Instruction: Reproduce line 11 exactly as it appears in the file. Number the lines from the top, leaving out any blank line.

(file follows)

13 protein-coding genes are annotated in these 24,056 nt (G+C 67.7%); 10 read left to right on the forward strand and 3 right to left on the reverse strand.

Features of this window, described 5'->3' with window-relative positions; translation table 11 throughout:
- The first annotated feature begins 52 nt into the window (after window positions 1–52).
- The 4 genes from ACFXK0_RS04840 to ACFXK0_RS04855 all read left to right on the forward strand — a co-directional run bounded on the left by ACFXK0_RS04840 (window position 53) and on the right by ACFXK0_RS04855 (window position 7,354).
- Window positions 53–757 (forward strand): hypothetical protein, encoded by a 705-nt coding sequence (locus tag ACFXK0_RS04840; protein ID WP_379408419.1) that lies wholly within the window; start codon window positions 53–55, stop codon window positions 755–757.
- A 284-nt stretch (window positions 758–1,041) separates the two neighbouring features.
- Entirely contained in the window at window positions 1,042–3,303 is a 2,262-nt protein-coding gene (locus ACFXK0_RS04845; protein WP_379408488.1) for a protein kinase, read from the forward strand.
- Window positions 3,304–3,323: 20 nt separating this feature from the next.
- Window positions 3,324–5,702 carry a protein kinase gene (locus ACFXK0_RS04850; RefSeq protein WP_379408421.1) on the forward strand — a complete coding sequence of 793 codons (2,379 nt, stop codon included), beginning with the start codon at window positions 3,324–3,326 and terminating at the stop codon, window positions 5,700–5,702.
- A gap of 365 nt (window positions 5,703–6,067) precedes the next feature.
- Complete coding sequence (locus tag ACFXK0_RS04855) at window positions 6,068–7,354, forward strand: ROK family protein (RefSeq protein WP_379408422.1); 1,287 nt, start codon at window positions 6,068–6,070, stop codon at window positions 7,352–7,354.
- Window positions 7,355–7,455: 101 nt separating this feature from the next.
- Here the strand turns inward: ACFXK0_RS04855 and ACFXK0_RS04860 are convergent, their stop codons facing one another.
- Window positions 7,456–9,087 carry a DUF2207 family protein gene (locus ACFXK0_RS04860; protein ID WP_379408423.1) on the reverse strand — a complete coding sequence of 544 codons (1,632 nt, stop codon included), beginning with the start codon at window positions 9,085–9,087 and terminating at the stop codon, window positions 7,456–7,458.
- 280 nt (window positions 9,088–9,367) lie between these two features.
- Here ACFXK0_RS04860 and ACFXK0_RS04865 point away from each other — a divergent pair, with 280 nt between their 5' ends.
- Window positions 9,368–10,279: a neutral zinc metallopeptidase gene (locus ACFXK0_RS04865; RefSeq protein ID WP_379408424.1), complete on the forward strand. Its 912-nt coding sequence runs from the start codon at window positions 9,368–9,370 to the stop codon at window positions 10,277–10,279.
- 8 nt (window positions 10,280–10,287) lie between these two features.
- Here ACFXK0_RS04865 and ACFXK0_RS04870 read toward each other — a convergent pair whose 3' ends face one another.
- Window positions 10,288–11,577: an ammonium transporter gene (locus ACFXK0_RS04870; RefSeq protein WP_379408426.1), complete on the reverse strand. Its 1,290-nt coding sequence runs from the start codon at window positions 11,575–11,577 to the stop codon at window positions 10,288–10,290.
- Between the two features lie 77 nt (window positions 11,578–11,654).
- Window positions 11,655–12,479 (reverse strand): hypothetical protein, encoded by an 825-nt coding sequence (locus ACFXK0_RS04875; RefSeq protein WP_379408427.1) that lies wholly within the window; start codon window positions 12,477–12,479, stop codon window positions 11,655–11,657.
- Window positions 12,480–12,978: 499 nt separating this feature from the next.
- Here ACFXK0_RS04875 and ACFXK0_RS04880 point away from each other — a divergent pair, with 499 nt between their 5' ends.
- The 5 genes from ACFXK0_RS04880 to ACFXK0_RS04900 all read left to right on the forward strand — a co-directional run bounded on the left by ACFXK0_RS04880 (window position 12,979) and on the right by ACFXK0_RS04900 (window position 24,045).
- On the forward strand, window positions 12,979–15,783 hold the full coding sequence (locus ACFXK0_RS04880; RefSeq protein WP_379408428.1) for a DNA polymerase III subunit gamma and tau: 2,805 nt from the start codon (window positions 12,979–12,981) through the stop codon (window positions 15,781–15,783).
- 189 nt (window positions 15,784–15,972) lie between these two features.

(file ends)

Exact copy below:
- Complete coding sequence (locus tag ACFXK0_RS04855) at window positions 6,068–7,354, forward strand: ROK family protein (RefSeq protein WP_379408422.1); 1,287 nt, start codon at window positions 6,068–6,070, stop codon at window positions 7,352–7,354.